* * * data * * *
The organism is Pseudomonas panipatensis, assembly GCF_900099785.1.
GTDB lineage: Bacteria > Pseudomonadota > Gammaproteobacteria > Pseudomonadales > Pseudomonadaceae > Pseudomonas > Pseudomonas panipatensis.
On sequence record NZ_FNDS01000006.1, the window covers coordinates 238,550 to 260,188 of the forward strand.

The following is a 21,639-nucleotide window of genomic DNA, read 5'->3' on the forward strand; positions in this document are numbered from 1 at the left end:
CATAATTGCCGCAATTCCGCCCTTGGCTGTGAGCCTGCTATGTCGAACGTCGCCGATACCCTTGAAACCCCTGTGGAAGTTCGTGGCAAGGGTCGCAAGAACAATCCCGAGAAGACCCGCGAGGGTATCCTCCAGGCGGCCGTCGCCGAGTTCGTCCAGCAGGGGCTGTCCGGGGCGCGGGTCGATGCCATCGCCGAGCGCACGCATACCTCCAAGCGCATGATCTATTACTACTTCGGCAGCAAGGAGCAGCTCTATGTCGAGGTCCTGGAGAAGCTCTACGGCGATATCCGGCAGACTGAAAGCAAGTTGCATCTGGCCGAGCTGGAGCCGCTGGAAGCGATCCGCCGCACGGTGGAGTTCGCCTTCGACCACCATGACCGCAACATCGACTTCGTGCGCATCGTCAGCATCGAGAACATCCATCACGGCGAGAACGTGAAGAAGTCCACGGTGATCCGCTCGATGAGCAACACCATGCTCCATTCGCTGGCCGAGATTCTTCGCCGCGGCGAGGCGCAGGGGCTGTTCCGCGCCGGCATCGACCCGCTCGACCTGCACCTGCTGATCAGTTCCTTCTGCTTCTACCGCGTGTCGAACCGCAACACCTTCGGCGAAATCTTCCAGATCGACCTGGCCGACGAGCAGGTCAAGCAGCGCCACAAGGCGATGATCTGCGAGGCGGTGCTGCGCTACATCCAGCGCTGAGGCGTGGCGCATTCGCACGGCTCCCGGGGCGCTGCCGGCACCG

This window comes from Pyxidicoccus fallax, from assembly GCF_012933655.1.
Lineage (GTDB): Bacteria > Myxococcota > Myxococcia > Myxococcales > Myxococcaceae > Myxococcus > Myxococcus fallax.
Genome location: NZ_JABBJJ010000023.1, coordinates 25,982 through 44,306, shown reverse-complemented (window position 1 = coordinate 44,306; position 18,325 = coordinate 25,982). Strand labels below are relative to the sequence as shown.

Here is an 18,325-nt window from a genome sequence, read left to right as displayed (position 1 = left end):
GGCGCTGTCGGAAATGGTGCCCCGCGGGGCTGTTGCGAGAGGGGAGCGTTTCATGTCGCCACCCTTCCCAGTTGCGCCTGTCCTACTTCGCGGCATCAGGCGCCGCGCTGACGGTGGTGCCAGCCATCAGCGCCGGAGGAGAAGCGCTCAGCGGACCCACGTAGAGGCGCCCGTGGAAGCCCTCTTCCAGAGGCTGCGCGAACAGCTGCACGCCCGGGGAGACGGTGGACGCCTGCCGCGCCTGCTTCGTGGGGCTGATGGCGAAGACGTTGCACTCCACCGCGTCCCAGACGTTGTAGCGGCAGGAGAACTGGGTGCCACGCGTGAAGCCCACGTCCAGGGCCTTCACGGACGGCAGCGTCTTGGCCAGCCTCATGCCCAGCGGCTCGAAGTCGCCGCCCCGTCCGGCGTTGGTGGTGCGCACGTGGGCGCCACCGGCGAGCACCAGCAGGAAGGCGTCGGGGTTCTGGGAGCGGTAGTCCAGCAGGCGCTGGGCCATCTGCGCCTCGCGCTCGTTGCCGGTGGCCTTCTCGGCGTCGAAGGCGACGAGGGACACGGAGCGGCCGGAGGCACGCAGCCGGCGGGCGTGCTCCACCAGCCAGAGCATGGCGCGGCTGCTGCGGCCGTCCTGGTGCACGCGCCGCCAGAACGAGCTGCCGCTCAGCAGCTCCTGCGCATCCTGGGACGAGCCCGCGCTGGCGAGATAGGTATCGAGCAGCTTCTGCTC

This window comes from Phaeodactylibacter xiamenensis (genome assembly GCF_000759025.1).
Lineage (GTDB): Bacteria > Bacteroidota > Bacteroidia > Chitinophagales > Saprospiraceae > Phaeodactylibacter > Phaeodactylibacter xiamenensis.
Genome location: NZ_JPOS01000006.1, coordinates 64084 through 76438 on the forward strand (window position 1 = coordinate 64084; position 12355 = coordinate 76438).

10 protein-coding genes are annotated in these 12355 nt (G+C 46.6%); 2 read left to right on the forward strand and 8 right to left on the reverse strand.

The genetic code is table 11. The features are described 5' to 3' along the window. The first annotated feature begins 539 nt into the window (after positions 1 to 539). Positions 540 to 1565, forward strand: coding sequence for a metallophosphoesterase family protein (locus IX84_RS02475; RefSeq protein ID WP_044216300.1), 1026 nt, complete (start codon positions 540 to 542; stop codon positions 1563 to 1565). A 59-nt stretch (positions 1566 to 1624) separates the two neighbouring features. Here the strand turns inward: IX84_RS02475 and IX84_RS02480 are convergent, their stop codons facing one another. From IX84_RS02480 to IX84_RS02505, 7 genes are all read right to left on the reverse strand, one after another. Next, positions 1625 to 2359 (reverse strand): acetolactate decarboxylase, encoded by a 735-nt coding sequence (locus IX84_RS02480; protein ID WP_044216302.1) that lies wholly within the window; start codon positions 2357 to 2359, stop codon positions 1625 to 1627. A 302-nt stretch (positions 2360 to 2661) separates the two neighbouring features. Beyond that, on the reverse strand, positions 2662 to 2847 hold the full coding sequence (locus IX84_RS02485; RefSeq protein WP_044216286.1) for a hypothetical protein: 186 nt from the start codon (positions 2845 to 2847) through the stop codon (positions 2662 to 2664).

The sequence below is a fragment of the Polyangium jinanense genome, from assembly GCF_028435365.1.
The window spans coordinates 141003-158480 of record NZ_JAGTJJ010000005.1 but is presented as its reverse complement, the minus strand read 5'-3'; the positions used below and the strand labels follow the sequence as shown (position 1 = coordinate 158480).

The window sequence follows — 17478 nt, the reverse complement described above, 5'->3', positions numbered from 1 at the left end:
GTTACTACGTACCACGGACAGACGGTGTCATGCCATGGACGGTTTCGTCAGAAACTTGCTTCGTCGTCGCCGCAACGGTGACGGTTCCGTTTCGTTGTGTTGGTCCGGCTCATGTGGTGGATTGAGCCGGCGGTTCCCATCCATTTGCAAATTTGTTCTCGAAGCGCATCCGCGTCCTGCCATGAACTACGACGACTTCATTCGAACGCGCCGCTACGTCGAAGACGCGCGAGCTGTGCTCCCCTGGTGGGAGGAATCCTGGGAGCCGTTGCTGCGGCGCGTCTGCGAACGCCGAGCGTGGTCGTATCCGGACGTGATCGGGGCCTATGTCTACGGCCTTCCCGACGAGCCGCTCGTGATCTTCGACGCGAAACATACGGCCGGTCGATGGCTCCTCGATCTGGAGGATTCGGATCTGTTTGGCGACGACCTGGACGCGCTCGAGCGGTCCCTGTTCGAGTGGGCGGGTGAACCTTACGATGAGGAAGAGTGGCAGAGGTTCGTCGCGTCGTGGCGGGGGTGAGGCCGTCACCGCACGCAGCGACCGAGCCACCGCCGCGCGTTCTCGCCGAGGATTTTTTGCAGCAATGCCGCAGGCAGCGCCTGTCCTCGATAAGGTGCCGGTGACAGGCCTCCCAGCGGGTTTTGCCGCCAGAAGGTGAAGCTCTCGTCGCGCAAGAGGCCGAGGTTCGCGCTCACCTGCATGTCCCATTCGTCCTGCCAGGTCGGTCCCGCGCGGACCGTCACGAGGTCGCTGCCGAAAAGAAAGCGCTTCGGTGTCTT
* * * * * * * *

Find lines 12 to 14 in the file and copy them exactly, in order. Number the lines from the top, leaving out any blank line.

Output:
Lineage (GTDB): Bacteria > Bacteroidota > Bacteroidia > Chitinophagales > Saprospiraceae > Phaeodactylibacter > Phaeodactylibacter xiamenensis.
Genome location: NZ_JPOS01000006.1, coordinates 64084 through 76438 on the forward strand (window position 1 = coordinate 64084; position 12355 = coordinate 76438).

10 protein-coding genes are annotated in these 12355 nt (G+C 46.6%); 2 read left to right on the forward strand and 8 right to left on the reverse strand.